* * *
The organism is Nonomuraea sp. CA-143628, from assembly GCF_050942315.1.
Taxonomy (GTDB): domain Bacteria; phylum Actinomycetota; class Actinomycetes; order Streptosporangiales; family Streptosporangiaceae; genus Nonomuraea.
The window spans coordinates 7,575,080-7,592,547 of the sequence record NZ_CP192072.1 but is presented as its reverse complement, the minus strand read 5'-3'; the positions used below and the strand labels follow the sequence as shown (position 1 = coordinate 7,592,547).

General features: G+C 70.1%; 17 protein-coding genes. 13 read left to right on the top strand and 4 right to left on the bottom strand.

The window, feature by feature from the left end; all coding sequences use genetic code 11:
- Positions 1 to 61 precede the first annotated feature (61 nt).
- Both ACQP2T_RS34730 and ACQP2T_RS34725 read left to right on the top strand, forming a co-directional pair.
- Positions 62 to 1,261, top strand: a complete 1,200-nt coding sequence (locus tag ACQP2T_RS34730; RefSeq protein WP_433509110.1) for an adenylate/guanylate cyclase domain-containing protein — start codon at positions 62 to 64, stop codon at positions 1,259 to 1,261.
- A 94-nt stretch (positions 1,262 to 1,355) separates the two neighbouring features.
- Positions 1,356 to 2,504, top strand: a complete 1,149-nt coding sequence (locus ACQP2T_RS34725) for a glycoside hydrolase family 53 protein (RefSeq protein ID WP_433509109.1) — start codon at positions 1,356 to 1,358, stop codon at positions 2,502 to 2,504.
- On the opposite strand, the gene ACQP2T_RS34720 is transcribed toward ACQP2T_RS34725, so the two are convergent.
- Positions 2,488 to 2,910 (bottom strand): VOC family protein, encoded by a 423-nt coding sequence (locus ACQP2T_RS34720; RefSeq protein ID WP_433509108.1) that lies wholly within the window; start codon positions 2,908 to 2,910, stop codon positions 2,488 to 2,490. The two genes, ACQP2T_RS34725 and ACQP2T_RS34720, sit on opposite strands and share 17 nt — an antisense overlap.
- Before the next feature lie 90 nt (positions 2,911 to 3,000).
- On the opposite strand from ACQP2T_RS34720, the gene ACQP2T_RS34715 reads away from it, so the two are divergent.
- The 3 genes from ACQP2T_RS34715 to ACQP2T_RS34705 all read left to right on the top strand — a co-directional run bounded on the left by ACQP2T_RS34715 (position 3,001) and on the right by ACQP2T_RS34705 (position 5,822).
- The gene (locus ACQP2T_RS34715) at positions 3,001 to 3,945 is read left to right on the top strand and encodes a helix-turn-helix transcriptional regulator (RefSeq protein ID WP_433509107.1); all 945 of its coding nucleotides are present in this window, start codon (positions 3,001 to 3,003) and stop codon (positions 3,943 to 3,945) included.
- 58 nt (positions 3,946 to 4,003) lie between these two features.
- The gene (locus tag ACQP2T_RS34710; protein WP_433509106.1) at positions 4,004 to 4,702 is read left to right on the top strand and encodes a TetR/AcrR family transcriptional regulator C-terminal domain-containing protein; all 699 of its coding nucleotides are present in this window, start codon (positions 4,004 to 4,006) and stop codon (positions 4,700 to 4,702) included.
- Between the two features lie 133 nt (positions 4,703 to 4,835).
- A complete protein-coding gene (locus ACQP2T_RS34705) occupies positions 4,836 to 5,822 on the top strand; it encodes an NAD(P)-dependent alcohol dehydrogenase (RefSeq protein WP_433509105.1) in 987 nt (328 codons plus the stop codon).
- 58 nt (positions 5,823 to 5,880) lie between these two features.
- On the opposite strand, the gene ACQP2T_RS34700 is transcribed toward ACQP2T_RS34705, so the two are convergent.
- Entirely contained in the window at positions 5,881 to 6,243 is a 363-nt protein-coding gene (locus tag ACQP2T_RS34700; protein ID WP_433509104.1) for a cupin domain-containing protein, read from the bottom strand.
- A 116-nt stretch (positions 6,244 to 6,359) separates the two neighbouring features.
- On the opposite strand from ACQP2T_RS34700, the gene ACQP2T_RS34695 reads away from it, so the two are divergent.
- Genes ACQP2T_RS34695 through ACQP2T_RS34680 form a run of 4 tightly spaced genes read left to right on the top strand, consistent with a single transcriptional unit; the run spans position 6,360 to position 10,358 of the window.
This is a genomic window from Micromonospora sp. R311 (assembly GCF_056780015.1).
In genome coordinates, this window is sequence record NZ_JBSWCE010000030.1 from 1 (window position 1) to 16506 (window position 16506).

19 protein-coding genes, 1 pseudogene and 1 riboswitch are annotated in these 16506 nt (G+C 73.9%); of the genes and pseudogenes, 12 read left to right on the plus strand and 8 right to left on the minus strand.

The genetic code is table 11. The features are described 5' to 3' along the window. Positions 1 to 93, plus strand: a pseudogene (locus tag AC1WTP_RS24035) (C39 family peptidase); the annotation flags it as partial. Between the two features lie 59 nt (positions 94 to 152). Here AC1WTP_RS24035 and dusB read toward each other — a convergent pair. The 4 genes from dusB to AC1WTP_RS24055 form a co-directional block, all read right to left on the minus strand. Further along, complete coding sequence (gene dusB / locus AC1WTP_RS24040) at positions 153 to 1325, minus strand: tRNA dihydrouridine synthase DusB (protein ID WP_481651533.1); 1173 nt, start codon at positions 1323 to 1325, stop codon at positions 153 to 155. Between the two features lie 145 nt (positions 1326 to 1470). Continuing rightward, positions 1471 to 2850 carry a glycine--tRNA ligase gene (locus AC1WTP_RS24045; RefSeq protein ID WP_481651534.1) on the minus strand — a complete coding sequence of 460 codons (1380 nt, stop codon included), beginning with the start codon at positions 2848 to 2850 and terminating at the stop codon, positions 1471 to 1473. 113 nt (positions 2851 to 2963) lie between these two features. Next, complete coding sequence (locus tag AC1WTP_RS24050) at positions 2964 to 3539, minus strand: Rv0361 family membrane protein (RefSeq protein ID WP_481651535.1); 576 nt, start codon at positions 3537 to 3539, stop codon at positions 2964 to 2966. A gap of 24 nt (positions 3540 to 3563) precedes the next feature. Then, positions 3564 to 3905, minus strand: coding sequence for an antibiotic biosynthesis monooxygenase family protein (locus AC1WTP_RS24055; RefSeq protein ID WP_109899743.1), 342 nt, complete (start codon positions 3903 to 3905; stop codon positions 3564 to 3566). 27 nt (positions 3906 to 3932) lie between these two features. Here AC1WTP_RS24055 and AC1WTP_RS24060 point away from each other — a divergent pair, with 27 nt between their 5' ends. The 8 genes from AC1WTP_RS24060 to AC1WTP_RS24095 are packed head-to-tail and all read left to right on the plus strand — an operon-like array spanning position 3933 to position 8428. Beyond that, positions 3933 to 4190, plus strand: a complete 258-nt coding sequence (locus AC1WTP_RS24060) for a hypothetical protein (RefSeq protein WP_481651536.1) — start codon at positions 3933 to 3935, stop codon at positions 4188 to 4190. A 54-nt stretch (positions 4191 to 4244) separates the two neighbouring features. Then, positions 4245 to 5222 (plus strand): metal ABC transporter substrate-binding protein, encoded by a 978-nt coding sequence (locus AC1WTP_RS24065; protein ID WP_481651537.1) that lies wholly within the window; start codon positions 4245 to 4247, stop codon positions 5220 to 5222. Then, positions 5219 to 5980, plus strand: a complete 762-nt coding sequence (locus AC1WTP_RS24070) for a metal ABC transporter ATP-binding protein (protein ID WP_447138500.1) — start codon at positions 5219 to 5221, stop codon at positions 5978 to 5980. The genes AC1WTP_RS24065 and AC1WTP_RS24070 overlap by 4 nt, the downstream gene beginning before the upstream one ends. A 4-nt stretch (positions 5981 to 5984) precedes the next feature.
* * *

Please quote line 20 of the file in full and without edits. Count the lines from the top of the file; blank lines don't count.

- A complete protein-coding gene (locus ACQP2T_RS34705) occupies positions 4,836 to 5,822 on the top strand; it encodes an NAD(P)-dependent alcohol dehydrogenase (RefSeq protein WP_433509105.1) in 987 nt (328 codons plus the stop codon).